It’s not supposed to be this mellow in Jackson Hole on Memorial Day.  Earlier in the weekend, a friend emailed me to find out what was happening in the arts over the holiday.  My answer was….not much.  No big parties or receptions.  No extravaganzas; I wasn’t even certain all the galleries would be open.

Our galleries are gasping for breath.  I’ve posted an idea about window art being utilized to fill and brighten empty storefronts; sent a letter to the editor at the Jackson Hole News & Guide that has yet to appear.   Which is o.k., because we’ve got some mega-issues going on with our revised Comprehensive Plan.

We need some stop gap action, though; simple, non-political gestures to shore us all up while the economy writhes and we search for a livable future for Jackson.  Our Center for the Arts needs a loan, galleries have closed, artists are scrambling. Artists are leaving, too. Comprehensive Plans include internal solutions, solutions that don’t have to do with sketching out a building, but that include using our hearts, minds and space in the most giving ways.

Ok, enough.   In the end, Jackson’s future is about how we decide to act in this community.

Earlier this spring Bruce Richardson, Chair of the Wyoming Arts Council, spoke on the subject of the importance of arts to our economy.   Richardson, a board member of the National Assembly of State Arts Agencies, takes the elusive, often seemingly quirky and odd aspects of art, and boils it all down to sensibility. Here’s Richardson’s essay, taken from the Wyoming Arts Council Blog. Note his point about the number of people working in the arts in Montana.

wyomingartscouncil

Arts Mean Business
By Bruce Richardson

I am here to talk about the ordinariness of arts and why include them in job bills and economic development. Simply put, arts are business and the arts business, both for-profit and non-profit, is a substantial part of the Wyoming economy.

People tend to think of art as odd and special, a separate, realm of elevated, difficult and unusual activities done by talented, but eccentric, flaky people. People remember Beethoven’s genius and bad temper, Vincent Van Gogh’s ear-chopping, and think of starving writers not paying the rent (as in the musical Rent).

In fact, most art workers are pretty regular people. They take and sell photos, repair instruments, plan buildings, design websites, make and sell jewelry, build hand-crafted furniture, teach guitar, fiddle, oboe, make and market sculpting tools, sculpt antlers into beautiful objects and sell them over the web, frame pictures, paint portraits, play Mexican dance music at your wedding, do entertaining and uplifting concerts, make fine pottery, do leathercraft, sell paintings in a downtown gallery and design your building.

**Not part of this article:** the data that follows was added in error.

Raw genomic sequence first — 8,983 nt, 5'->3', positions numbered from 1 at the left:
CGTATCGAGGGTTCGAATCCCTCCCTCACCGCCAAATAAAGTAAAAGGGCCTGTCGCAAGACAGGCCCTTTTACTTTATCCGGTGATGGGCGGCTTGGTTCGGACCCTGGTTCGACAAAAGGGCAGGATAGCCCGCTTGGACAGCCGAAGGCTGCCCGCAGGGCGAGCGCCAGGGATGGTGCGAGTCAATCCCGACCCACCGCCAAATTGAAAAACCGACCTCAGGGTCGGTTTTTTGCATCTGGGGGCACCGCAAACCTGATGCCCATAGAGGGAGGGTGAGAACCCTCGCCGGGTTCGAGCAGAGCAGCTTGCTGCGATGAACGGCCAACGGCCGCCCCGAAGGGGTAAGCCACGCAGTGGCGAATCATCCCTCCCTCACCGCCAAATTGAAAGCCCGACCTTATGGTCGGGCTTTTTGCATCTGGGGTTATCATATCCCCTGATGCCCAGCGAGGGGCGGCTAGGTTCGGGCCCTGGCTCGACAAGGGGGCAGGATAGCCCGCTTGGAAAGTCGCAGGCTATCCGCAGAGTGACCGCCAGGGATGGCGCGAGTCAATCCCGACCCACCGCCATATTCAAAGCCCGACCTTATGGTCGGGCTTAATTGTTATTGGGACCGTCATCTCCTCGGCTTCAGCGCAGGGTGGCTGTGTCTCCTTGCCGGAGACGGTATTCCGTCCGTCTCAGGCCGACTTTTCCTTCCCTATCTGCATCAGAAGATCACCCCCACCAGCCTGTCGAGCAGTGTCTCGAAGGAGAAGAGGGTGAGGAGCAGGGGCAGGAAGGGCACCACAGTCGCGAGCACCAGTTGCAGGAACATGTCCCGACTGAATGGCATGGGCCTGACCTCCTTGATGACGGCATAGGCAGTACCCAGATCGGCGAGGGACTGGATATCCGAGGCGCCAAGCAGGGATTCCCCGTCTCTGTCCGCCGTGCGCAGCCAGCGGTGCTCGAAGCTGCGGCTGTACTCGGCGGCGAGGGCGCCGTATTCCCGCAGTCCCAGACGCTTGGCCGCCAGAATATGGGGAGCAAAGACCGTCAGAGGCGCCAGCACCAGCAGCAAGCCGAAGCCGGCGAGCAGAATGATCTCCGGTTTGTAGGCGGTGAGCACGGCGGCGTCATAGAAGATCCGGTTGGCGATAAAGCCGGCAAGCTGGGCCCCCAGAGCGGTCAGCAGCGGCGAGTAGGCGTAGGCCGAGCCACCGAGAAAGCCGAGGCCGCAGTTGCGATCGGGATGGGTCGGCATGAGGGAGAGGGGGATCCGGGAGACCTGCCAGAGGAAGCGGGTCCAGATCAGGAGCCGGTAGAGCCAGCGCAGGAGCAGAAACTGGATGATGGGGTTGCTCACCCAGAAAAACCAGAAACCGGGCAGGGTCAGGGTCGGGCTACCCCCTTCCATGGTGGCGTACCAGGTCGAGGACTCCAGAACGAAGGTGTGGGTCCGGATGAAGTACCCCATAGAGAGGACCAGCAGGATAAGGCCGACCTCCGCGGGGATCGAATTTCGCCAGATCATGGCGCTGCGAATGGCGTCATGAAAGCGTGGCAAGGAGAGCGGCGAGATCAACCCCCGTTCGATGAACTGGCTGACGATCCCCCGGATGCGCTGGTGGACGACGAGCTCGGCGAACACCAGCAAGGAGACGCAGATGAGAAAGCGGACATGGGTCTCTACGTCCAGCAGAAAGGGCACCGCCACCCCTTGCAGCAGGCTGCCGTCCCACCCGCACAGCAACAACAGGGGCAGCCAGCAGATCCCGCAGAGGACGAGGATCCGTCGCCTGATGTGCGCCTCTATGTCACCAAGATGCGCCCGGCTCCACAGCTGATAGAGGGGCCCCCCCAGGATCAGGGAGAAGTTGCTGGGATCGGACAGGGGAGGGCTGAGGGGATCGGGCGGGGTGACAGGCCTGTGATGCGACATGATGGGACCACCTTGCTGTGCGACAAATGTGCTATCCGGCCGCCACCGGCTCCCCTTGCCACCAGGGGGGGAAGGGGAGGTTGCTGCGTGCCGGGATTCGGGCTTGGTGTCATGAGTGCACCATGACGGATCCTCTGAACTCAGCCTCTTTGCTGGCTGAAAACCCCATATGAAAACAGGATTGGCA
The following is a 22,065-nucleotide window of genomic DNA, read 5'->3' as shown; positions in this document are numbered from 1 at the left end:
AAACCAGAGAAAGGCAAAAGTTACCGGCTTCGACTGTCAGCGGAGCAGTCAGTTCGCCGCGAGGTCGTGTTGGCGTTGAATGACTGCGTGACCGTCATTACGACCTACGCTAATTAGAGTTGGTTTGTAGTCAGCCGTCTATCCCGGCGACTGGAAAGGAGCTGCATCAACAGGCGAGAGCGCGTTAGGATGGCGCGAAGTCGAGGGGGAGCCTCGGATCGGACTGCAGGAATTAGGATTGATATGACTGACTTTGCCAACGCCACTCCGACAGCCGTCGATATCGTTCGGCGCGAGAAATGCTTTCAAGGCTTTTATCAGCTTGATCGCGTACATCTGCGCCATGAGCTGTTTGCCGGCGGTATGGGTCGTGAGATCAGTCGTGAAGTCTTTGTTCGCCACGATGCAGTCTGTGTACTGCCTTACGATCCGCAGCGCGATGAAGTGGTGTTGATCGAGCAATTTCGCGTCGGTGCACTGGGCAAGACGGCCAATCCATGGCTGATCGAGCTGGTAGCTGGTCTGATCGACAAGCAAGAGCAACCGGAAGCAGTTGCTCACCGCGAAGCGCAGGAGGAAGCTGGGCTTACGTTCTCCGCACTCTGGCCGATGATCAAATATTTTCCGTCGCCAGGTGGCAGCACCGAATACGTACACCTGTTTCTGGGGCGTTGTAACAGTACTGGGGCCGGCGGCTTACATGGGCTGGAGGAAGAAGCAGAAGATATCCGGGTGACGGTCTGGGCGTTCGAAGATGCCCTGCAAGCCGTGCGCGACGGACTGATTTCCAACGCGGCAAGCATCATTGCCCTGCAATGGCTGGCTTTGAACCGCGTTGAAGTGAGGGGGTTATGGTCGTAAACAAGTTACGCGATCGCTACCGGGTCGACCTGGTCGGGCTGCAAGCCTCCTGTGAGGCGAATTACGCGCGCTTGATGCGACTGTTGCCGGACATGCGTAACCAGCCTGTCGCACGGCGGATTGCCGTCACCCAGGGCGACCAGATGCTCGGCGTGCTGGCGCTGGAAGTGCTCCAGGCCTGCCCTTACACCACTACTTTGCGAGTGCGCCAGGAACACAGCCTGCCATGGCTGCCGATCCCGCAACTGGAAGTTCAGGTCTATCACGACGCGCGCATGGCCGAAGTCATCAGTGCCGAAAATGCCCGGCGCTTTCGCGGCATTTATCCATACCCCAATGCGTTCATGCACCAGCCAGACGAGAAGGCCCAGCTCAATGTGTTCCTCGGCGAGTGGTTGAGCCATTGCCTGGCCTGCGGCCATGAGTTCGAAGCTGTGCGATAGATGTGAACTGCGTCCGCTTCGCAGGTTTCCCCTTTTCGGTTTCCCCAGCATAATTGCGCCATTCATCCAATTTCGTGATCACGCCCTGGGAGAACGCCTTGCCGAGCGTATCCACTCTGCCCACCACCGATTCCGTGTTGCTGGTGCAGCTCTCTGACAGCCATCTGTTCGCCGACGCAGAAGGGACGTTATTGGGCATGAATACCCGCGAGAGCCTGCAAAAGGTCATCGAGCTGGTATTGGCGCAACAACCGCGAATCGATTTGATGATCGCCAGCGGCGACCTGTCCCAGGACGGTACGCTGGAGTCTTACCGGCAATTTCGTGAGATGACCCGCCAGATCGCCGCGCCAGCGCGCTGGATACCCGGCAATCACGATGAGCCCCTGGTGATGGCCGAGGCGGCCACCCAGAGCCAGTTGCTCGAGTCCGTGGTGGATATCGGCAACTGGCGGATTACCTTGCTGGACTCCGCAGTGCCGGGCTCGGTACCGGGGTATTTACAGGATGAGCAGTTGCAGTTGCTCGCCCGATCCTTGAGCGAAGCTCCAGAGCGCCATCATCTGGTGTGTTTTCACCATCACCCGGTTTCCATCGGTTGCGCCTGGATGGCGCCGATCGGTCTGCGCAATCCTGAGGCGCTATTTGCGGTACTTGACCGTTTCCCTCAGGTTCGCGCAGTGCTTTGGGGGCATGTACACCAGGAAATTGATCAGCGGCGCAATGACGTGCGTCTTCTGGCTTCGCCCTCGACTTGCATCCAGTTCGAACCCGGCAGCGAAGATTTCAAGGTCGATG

All of these are businesses in Wyoming. The owners rent or own property, buy supplies, pay insurance and taxes, pay salaries, buy groceries and furniture and participate in the local economy just as do the owners and employees of manufacturing companies or coal companies.

So the arts portion of the stimulus bill makes good sense. The grants that will go out in Wyoming must be used to preserve significant jobs in non-profit arts organizations facing cutbacks. As reported in The Casper Journal, arts organizations such as the Symphony and Nicolaysen Art Museum have suffered from decreases in their endowments, donations and fund-raising.

The Arts are taking an especially big hit as philanthropy moves their diminished resources to others areas. Layoffs and canceled programs are a likely result that can hit small towns as well as large. We want to see the robust Oyster Ridge Music Festival in Kemmerer or the Basin Art Center continue to thrive. In the performing arts, a cancelled concert is similar to a layoff. Musicians lose work and money, the audience loses a program, and the organization loses the ticket and sponsorship income.

The small stimulus allotments contemplated by the Wyoming Arts Council will be out there fast and function as a short-term bridge to preserve jobs in the arts. The program will not remove all the threats to jobs, but it is timely, targeted and temporary.